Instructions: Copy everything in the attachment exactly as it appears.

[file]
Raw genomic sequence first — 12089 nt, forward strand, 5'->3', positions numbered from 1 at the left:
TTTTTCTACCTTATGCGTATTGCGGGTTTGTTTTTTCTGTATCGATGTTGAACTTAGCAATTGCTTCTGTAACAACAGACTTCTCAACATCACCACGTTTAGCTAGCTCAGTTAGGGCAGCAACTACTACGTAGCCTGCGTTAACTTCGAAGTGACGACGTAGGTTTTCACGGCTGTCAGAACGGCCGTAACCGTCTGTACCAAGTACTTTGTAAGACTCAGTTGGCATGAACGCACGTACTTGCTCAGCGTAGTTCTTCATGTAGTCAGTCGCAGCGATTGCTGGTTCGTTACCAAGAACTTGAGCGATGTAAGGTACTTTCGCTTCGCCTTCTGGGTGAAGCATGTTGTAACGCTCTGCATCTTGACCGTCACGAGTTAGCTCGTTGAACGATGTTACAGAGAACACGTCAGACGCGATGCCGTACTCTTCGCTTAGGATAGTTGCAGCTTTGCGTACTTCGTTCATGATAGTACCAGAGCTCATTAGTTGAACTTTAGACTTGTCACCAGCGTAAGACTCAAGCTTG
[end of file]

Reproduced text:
Raw genomic sequence first — 12089 nt, forward strand, 5'->3', positions numbered from 1 at the left:
TTTTTCTACCTTATGCGTATTGCGGGTTTGTTTTTTCTGTATCGATGTTGAACTTAGCAATTGCTTCTGTAACAACAGACTTCTCAACATCACCACGTTTAGCTAGCTCAGTTAGGGCAGCAACTACTACGTAGCCTGCGTTAACTTCGAAGTGACGACGTAGGTTTTCACGGCTGTCAGAACGGCCGTAACCGTCTGTACCAAGTACTTTGTAAGACTCAGTTGGCATGAACGCACGTACTTGCTCAGCGTAGTTCTTCATGTAGTCAGTCGCAGCGATTGCTGGTTCGTTACCAAGAACTTGAGCGATGTAAGGTACTTTCGCTTCGCCTTCTGGGTGAAGCATGTTGTAACGCTCTGCATCTTGACCGTCACGAGTTAGCTCGTTGAACGATGTTACAGAGAACACGTCAGACGCGATGCCGTACTCTTCGCTTAGGATAGTTGCAGCTTTGCGTACTTCGTTCATGATAGTACCAGAGCTCATTAGTTGAACTTTAGACTTGTCACCAGCGTAAGACTCAAGCTTG